Federal agencies withholding data behind pilot heart condition change, COVID vax stroke reversal
FAA says "new scientific evidence" justified widening acceptable range for heart rhythms. Medical experts disagree whether change is "shocking" or "benign and practical" given pilot shortage. CDC called out for changing methodology to "get the result you want."
The Facts Inside Our Reporter’s Notebook
- industrywide vaccine mandates
- Oct. 26 update
- FAA Guide for Aviation Medical Examiners
- list of "normal variants"
- pilot Robert Snow blamed his in-flight cardiac arrest
- Federal Air Surgeon Susan Northrup
- "wealthy businessmen" have contacted him
- Sheumas McGonnegal
- once courted by Democratic presidential hopefuls
- Jan. 5 essay
- Fox News host said
- spike in possibly vaccine-related adverse events
- threatened class-action lawsuit against Twitter
- "unhysterical review"
- "classic" analysis from 2009
- Philadelphia cardiologist Anish Koka
- heart scarring in children after COVID vaccination but not infection
- CDC and FDA told the public Jan. 13
- The Washington Post
- Marty Makary wrote on Twitter
Federal agencies are withholding the data behind recent decisions that relate or may relate to COVID-19 vaccines and severe adverse events, fueling speculation that they are putting both vaccinated and unvaccinated lives at risk.
The Federal Aviation Administration told Just the News it widened the acceptable range of heart rhythms for commercial pilots, who were initially subject to industry-wide vaccine mandates, in light of "[n]ew scientific evidence" that it has yet to specify.
The agency raised the maximum so-called PR interval for first-degree atrioventricular block to 300 milliseconds, with no regard to age, on the list of "normal variants" that don't require deferment in the absence of "symptoms or AME concerns."
For intervals longer than 300 ms, the FAA will make the call based on evaluations by examiners. The previous maximum PR interval for AV block was 210 milliseconds, but only in pilots under age 51.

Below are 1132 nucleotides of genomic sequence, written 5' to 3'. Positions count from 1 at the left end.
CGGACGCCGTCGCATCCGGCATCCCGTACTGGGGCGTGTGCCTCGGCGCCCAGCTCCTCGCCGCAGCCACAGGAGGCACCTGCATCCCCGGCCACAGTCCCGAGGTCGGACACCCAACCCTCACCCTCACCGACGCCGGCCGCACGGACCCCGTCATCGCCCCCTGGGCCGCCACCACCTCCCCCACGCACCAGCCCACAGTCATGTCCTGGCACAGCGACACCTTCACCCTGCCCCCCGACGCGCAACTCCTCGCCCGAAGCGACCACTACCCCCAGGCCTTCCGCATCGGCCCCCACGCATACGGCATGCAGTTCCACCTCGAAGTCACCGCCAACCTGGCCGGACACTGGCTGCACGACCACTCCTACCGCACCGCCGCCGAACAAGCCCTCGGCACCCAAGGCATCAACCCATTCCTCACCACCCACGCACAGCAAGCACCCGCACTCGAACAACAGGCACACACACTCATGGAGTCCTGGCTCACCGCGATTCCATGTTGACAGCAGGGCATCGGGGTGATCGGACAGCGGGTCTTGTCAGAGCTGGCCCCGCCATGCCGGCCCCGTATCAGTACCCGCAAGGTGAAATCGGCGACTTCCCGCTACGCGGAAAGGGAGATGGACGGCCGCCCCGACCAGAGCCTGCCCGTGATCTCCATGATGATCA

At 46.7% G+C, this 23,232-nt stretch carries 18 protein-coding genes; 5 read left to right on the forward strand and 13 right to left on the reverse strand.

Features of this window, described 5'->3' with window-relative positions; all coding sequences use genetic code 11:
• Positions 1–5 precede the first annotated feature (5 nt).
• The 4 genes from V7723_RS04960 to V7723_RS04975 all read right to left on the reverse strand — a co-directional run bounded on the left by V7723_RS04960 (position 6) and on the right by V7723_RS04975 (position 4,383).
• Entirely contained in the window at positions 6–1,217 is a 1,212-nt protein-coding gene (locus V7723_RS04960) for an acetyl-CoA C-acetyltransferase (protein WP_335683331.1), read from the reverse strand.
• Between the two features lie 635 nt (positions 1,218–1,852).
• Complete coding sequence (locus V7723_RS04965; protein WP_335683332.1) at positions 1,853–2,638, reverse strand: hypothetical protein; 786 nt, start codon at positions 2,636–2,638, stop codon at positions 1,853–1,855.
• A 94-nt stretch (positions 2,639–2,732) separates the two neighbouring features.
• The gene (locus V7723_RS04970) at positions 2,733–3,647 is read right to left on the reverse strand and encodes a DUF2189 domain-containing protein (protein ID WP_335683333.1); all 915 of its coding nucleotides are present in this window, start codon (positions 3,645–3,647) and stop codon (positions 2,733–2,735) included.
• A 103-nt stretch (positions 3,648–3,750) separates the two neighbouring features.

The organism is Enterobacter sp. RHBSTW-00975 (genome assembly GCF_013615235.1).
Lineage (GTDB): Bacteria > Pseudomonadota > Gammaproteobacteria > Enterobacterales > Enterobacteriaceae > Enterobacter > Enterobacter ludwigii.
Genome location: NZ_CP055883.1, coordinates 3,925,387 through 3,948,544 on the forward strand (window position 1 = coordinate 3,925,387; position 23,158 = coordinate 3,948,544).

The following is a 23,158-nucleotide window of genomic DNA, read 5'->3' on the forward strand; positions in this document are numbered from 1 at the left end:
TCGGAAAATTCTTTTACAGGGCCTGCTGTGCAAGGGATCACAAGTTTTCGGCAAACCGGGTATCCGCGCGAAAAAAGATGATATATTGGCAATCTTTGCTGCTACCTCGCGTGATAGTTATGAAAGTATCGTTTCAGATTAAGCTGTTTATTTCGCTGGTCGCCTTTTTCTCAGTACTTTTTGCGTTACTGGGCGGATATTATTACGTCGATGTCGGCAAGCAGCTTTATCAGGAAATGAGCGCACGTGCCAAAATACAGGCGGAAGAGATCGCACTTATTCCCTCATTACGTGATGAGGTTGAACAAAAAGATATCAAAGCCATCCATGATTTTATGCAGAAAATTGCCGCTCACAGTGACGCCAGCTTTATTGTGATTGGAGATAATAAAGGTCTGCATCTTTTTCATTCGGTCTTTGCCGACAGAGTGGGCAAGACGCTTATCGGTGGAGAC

FAA spokesperson Ian Gregor provided a modified version of the statement the agency released last spring after American Airlines pilot Robert Snow blamed his in-flight cardiac arrest on coerced vaccination.
Federal Air Surgeon Susan Northrup has deemed all U.S.-authorized COVID vaccines safe for pilots, the FAA said, claiming it had "seen no evidence" of vaccine-related complications that caused "aircraft accidents or pilot incapacitations."
The agency followed "standard processes based on data and science" to determine it could "safely raise the tolerance used to screen for a certain heart condition" and notified AMEs of the change. Gregor didn't respond to queries for the specific evidence.
Such representations may not assuage those who have more flight options. U.S. Freedom Flyers cofounder Joshua Yoder, whose group collects and analyzes adverse event reports from pilots, tweeted that "wealthy businessmen" have contacted him "looking for unvaccinated pilots."
Yoder started getting requests in fall 2021, "a mix of charter companies and private individuals who own personal jets," he wrote in an email. "I've spoken to 30 plus individuals myself and have also heard from an aircraft broker recently who told me he's receiving similar requests."
Sheumas McGonnegal, a self-described veteran in London, claimed his charter company had received such requests. He didn't answer Just the News requests for more details.
Vaccine-skeptic philanthropist Steve Kirsch, once courted by Democratic presidential hopefuls, called attention to the three-month-old FAA change Tuesday, claiming it showed the agency has conceded "the EKGs of pilots are no longer normal." He interviewed cardiologist Thomas Levy, who pointed Just the News to his Jan. 5 essay.